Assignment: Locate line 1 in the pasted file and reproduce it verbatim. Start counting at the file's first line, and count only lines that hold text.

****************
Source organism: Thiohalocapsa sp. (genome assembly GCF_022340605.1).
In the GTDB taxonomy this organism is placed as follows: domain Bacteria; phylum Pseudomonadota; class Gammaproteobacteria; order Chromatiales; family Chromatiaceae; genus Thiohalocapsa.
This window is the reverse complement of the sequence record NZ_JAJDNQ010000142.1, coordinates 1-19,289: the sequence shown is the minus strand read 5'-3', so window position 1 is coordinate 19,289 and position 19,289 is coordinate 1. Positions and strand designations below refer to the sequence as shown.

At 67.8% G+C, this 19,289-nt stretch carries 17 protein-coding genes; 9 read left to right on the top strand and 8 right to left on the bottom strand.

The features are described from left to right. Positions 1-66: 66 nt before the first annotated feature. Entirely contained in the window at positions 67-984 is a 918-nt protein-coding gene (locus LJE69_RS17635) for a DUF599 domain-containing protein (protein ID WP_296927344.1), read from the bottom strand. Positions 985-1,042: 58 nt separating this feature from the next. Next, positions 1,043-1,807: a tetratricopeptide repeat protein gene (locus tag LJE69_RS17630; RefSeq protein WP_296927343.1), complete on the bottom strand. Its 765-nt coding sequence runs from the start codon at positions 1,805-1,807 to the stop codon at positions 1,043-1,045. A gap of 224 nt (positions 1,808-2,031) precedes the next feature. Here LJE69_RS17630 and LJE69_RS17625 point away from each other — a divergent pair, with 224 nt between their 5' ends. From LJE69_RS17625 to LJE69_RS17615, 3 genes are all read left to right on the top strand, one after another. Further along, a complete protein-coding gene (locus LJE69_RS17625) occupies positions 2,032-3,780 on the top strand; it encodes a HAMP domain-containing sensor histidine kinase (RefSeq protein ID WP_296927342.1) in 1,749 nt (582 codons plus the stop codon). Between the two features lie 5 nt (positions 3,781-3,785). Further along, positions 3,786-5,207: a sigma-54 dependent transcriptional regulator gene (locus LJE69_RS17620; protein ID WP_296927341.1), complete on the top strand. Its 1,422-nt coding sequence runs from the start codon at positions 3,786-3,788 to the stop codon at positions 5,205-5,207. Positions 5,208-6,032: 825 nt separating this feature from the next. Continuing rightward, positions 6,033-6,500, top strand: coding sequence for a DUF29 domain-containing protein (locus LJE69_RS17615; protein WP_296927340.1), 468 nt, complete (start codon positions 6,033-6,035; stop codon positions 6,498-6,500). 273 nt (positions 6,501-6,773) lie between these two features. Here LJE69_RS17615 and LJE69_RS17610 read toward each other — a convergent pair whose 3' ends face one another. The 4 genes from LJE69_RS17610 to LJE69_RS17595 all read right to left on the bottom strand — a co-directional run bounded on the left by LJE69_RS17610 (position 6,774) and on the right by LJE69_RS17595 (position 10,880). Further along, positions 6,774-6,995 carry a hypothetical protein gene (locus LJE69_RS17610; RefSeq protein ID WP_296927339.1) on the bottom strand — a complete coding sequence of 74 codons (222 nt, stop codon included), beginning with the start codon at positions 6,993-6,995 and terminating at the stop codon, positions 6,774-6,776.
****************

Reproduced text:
Source organism: Thiohalocapsa sp. (genome assembly GCF_022340605.1).